RICHMOND, England, Dec. 1 /PRNewswire/ -- On World AIDS Day 2003, the leading pharmaceutical R&D database Pharmaprojects reviews the current status of AIDS drug development, and highlights the urgent need to expedite the introduction of new and effective medicines. Data released last week by UNAIDS show around 40 million people worldwide are now living with HIV or AIDS, with 5 million new infections having occurred in 2003. AIDS kills more people than any other infectious disease -- 3 million this year alone.
Even in the industrialized world, where highly active antiretroviral therapy or HAART (comprising combinations of nucleoside and non-nucleoside reverse transcriptase inhibitors and protease inhibitors) has transformed the outlook for AIDS sufferers, the problems of drug resistance, cumulative toxicity and poor patient compliance have tempered initial optimism that AIDS might evolve into a chronic, treatable condition. With the success of approved reverse transcriptase and protease inhibitors such as GlaxoSmithKline's Retrovir(R) (zidovudine) and Abbott's Norvir(R) (ritonavir), further interest in developing these agents has followed a precipitous decline since the late 90s. However, Pharmaprojects data shows that these compounds still account for 62% of anti-AIDS drugs (excluding vaccines) currently in the clinic.
Despite controversy surrounding its pricing, the launch earlier this year of Roche's HIV fusion inhibitor Fuzeon(TM) (enfuvirtide), was a notable event in AIDS drug development -- it being the first agent to exploit a HIV target other than reverse transcriptase or HIV protease. Only 15 other such compounds, representing a handful of novel drug development strategies, have reached the clinic. Examination of these agents shows that the focus of AIDS R&D has shifted somewhat to earlier targets in the viral lifecycle, including injectable CD4 antagonists and small-molecule CXCR4 and CCR5 blockers. HIV integrase, which mediates integration of viral DNA into the host genome, has long been considered an alluring target by AIDS drug developers, and inhibitors of this enzyme are now also showing promise in human studies.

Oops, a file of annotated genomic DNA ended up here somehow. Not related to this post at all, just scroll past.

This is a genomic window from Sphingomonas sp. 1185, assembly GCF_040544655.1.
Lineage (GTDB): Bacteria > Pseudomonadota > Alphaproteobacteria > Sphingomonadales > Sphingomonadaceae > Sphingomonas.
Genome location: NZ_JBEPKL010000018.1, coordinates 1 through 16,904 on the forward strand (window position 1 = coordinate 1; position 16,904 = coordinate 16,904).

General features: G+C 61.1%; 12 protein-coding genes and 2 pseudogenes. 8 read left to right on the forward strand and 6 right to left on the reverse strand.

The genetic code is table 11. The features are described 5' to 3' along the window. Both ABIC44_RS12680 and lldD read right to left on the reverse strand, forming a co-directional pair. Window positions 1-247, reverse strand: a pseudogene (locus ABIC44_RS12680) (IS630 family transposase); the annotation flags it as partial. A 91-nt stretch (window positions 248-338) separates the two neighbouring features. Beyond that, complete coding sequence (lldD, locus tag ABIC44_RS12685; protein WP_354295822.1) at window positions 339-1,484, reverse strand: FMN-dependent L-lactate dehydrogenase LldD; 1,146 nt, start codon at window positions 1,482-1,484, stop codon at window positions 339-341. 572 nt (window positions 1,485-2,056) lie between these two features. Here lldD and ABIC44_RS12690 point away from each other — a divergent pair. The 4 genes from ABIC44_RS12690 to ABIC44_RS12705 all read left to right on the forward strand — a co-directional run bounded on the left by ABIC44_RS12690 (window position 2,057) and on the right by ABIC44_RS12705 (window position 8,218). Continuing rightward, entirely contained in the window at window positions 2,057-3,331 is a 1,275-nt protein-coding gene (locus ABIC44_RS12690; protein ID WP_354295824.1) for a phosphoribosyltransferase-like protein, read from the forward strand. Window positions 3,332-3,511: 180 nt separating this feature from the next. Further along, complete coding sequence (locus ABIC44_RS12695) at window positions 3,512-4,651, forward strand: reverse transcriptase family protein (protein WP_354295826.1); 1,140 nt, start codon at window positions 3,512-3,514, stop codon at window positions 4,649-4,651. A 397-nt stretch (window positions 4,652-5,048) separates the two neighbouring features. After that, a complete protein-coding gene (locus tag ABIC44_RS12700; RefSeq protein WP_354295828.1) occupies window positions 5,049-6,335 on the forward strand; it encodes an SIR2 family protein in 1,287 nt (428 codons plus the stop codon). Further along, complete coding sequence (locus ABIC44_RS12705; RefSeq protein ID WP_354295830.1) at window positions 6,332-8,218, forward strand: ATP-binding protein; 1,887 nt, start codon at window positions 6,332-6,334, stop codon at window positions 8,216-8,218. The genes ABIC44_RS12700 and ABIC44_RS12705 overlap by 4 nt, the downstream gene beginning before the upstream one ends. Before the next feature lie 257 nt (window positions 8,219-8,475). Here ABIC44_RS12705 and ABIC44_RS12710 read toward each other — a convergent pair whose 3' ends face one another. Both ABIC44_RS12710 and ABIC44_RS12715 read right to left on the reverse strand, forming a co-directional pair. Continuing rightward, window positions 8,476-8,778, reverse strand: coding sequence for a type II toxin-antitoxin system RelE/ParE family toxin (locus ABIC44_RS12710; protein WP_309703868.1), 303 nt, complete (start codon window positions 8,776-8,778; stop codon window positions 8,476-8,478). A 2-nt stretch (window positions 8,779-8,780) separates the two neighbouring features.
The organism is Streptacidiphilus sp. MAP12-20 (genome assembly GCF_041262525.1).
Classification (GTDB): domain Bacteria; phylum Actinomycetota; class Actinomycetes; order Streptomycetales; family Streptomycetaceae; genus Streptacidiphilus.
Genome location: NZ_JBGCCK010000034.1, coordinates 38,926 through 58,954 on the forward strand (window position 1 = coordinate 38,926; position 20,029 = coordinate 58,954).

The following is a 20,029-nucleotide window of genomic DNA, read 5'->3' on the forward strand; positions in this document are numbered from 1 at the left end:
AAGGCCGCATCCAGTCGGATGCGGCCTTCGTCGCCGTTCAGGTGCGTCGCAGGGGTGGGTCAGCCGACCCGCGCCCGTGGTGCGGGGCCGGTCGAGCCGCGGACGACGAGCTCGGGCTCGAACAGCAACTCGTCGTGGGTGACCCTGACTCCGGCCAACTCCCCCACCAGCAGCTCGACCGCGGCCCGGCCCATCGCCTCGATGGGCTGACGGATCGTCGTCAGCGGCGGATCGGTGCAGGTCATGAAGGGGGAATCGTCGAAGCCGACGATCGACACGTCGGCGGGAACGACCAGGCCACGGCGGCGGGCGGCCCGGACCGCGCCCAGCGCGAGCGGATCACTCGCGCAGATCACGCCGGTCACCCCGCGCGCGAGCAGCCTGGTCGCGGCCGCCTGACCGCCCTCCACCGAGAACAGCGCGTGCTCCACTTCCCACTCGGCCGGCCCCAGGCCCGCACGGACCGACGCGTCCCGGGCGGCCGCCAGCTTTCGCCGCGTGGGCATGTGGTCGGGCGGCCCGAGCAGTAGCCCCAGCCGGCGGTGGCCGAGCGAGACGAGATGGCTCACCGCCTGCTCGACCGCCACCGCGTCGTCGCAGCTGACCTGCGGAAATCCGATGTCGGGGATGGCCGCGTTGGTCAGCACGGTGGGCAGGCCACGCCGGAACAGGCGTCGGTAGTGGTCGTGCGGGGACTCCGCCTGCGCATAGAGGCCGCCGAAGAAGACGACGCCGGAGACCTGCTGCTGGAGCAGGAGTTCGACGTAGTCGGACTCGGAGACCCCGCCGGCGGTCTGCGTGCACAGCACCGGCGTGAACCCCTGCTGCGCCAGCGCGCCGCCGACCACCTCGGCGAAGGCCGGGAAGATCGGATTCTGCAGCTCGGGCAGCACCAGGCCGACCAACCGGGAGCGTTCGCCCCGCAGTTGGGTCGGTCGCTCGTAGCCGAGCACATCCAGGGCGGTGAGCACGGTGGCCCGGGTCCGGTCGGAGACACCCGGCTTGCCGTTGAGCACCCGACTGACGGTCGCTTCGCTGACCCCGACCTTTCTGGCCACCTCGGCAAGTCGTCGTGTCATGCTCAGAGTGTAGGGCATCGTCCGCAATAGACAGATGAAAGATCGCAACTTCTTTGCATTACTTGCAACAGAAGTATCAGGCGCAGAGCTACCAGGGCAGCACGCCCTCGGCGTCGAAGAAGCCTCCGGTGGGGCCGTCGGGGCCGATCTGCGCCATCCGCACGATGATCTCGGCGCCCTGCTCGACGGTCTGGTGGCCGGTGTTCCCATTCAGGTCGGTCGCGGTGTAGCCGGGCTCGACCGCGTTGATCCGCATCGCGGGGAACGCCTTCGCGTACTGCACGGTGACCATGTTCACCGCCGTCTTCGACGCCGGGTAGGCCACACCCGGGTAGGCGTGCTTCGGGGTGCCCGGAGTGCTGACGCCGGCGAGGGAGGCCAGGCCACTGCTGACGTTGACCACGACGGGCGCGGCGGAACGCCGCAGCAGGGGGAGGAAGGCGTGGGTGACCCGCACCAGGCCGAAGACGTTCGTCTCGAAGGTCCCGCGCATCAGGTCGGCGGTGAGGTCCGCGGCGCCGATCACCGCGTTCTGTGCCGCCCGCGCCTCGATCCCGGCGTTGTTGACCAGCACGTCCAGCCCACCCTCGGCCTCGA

Increasingly, the attentions of drug developers are focusing on the possibility of an AIDS vaccine. The AIDS epidemic has provided a stark illustration that the mere existence of an effective medicine provides no guarantee of its availability to those in need. With the controversy surrounding the access of developing countries to antiretroviral drugs, it is clear that this concern should not be neglected until after commercialization, but is best addressed by the choice of development strategy itself. As the International AIDS Vaccine Initiative (IAVI) states, "It is unrealistic to expect that AIDS, the greatest epidemic since the Black Plague, will end without a vaccine". A cheap, stable vaccine suitable for oral administration offers the only real hope for poorer countries, where more than 95% of new HIV infections occur. Picking up where the development of reverse transcriptase and protease inhibitors has trailed off, that of AIDS vaccines has steadily increased since 1998, with over 50 now in active development. Even so, the IAVI reports that AIDS vaccine R&D accounts for a vanishingly small fraction of global health R&D -- and only one AIDS vaccine has ever reached Phase III.
Although the AIDS epidemic continues to tighten its grip on the developing world, UNAIDS believes the political momentum to tackle this disease has never been greater. It is clear that drug developers must seize this opportunity, if AIDS R&D is to keep pace with the advancing epidemic.
Pharmaprojects, the leading database tracking pharmaceutical development from early preclinical study through to launch or discontinuation, has 23 years' experience as an information provider to the industry. Pharmaprojects uses a fully searchable application that allows you to pinpoint the specific information you are looking for, whether it be comprehensive drug profiles, a competitor's pipeline or licensing opportunities. Pharmaprojects is available monthly on the Web and via CD-ROM format; the data is also accessible weekly via online hosts PJB Publications, Dialog and Datastar, Ovid Technologies and STN International.
About PJB Publications
PJB Publications, established in 1976, is an independent publishing company of business-to-business information. Specialist areas of knowledge include pharmaceuticals on which it publishes the twice-weekly newsletter Scrip, medical devices and diagnostics, biotechnology, veterinary products, crop protection, agribusiness, clinical research and regulatory affairs.
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